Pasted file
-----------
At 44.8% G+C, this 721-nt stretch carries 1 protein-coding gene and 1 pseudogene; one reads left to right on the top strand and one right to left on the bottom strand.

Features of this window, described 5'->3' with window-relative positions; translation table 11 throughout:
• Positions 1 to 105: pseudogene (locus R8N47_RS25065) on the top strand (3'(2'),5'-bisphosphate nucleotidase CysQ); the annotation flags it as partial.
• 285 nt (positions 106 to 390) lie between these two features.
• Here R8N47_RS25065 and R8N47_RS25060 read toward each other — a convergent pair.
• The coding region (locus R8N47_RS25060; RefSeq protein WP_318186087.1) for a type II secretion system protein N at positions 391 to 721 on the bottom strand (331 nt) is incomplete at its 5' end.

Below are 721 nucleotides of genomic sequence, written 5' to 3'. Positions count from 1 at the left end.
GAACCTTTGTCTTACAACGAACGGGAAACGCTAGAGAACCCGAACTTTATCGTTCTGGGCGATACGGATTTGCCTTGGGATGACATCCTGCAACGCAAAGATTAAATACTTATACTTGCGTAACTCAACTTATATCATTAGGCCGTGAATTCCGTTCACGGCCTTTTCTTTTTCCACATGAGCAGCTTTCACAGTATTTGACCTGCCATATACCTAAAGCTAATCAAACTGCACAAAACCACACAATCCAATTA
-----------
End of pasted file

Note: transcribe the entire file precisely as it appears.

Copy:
At 44.8% G+C, this 721-nt stretch carries 1 protein-coding gene and 1 pseudogene; one reads left to right on the top strand and one right to left on the bottom strand.

Features of this window, described 5'->3' with window-relative positions; translation table 11 throughout:
• Positions 1 to 105: pseudogene (locus R8N47_RS25065) on the top strand (3'(2'),5'-bisphosphate nucleotidase CysQ); the annotation flags it as partial.
• 285 nt (positions 106 to 390) lie between these two features.
• Here R8N47_RS25065 and R8N47_RS25060 read toward each other — a convergent pair.
• The coding region (locus R8N47_RS25060; RefSeq protein WP_318186087.1) for a type II secretion system protein N at positions 391 to 721 on the bottom strand (331 nt) is incomplete at its 5' end.

Below are 721 nucleotides of genomic sequence, written 5' to 3'. Positions count from 1 at the left end.
GAACCTTTGTCTTACAACGAACGGGAAACGCTAGAGAACCCGAACTTTATCGTTCTGGGCGATACGGATTTGCCTTGGGATGACATCCTGCAACGCAAAGATTAAATACTTATACTTGCGTAACTCAACTTATATCATTAGGCCGTGAATTCCGTTCACGGCCTTTTCTTTTTCCACATGAGCAGCTTTCACAGTATTTGACCTGCCATATACCTAAAGCTAATCAAACTGCACAAAACCACACAATCCAATTA